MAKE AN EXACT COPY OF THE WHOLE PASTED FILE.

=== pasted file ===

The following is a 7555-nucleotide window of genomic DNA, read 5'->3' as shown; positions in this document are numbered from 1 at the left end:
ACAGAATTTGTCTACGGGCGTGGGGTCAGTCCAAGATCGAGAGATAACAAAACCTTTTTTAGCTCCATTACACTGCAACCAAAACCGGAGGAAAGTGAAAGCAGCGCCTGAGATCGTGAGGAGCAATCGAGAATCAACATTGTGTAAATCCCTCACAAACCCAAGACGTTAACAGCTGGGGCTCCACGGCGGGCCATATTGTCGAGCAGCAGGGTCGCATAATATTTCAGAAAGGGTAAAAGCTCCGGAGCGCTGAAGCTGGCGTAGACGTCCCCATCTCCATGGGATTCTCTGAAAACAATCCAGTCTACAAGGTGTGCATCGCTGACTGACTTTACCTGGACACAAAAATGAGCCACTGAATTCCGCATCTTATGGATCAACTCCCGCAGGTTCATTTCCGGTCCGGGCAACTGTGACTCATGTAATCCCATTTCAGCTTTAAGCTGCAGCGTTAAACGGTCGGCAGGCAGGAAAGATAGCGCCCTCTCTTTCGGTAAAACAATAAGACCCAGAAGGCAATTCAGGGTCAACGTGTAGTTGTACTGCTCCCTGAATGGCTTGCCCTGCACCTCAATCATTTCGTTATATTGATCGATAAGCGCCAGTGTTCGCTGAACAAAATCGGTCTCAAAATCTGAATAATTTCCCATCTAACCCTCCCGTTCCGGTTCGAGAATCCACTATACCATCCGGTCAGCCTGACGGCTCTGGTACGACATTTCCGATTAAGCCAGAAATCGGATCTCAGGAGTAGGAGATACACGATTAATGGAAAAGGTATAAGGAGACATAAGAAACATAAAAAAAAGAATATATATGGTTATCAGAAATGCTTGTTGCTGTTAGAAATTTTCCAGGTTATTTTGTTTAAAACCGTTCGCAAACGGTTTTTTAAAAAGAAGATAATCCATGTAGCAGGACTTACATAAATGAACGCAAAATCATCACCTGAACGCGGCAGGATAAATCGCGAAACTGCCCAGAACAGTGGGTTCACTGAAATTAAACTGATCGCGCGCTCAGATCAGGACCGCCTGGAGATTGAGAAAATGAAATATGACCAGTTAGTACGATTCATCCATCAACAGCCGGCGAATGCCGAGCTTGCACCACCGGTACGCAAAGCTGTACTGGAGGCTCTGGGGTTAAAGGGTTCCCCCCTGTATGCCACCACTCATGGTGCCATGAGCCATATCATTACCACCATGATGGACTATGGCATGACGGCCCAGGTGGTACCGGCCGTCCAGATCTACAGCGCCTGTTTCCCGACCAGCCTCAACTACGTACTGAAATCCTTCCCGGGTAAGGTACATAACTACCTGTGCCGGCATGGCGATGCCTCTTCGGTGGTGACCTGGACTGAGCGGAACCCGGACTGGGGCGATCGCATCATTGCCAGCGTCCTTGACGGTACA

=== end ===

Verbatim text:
The following is a 7555-nucleotide window of genomic DNA, read 5'->3' as shown; positions in this document are numbered from 1 at the left end:
ACAGAATTTGTCTACGGGCGTGGGGTCAGTCCAAGATCGAGAGATAACAAAACCTTTTTTAGCTCCATTACACTGCAACCAAAACCGGAGGAAAGTGAAAGCAGCGCCTGAGATCGTGAGGAGCAATCGAGAATCAACATTGTGTAAATCCCTCACAAACCCAAGACGTTAACAGCTGGGGCTCCACGGCGGGCCATATTGTCGAGCAGCAGGGTCGCATAATATTTCAGAAAGGGTAAAAGCTCCGGAGCGCTGAAGCTGGCGTAGACGTCCCCATCTCCATGGGATTCTCTGAAAACAATCCAGTCTACAAGGTGTGCATCGCTGACTGACTTTACCTGGACACAAAAATGAGCCACTGAATTCCGCATCTTATGGATCAACTCCCGCAGGTTCATTTCCGGTCCGGGCAACTGTGACTCATGTAATCCCATTTCAGCTTTAAGCTGCAGCGTTAAACGGTCGGCAGGCAGGAAAGATAGCGCCCTCTCTTTCGGTAAAACAATAAGACCCAGAAGGCAATTCAGGGTCAACGTGTAGTTGTACTGCTCCCTGAATGGCTTGCCCTGCACCTCAATCATTTCGTTATATTGATCGATAAGCGCCAGTGTTCGCTGAACAAAATCGGTCTCAAAATCTGAATAATTTCCCATCTAACCCTCCCGTTCCGGTTCGAGAATCCACTATACCATCCGGTCAGCCTGACGGCTCTGGTACGACATTTCCGATTAAGCCAGAAATCGGATCTCAGGAGTAGGAGATACACGATTAATGGAAAAGGTATAAGGAGACATAAGAAACATAAAAAAAAGAATATATATGGTTATCAGAAATGCTTGTTGCTGTTAGAAATTTTCCAGGTTATTTTGTTTAAAACCGTTCGCAAACGGTTTTTTAAAAAGAAGATAATCCATGTAGCAGGACTTACATAAATGAACGCAAAATCATCACCTGAACGCGGCAGGATAAATCGCGAAACTGCCCAGAACAGTGGGTTCACTGAAATTAAACTGATCGCGCGCTCAGATCAGGACCGCCTGGAGATTGAGAAAATGAAATATGACCAGTTAGTACGATTCATCCATCAACAGCCGGCGAATGCCGAGCTTGCACCACCGGTACGCAAAGCTGTACTGGAGGCTCTGGGGTTAAAGGGTTCCCCCCTGTATGCCACCACTCATGGTGCCATGAGCCATATCATTACCACCATGATGGACTATGGCATGACGGCCCAGGTGGTACCGGCCGTCCAGATCTACAGCGCCTGTTTCCCGACCAGCCTCAACTACGTACTGAAATCCTTCCCGGGTAAGGTACATAACTACCTGTGCCGGCATGGCGATGCCTCTTCGGTGGTGACCTGGACTGAGCGGAACCCGGACTGGGGCGATCGCATCATTGCCAGCGTCCTTGACGGTACA